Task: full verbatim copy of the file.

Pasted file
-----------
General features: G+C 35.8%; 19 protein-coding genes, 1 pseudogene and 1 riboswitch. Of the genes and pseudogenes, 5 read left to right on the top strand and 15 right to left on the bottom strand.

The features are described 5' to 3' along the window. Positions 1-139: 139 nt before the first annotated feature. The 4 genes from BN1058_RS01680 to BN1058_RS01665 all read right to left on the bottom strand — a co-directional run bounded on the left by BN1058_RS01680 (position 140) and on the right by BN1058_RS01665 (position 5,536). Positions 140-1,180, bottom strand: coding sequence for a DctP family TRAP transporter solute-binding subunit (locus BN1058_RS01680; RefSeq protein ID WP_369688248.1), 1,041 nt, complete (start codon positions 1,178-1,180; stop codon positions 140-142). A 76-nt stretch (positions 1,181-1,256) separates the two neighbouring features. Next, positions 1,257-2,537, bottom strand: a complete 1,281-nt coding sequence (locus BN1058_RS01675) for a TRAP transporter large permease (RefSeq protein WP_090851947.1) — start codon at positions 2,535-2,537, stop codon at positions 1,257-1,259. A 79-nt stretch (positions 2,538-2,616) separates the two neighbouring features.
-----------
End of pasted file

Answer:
General features: G+C 35.8%; 19 protein-coding genes, 1 pseudogene and 1 riboswitch. Of the genes and pseudogenes, 5 read left to right on the top strand and 15 right to left on the bottom strand.

The features are described 5' to 3' along the window. Positions 1-139: 139 nt before the first annotated feature. The 4 genes from BN1058_RS01680 to BN1058_RS01665 all read right to left on the bottom strand — a co-directional run bounded on the left by BN1058_RS01680 (position 140) and on the right by BN1058_RS01665 (position 5,536). Positions 140-1,180, bottom strand: coding sequence for a DctP family TRAP transporter solute-binding subunit (locus BN1058_RS01680; RefSeq protein ID WP_369688248.1), 1,041 nt, complete (start codon positions 1,178-1,180; stop codon positions 140-142). A 76-nt stretch (positions 1,181-1,256) separates the two neighbouring features. Next, positions 1,257-2,537, bottom strand: a complete 1,281-nt coding sequence (locus BN1058_RS01675) for a TRAP transporter large permease (RefSeq protein WP_090851947.1) — start codon at positions 2,535-2,537, stop codon at positions 1,257-1,259. A 79-nt stretch (positions 2,538-2,616) separates the two neighbouring features.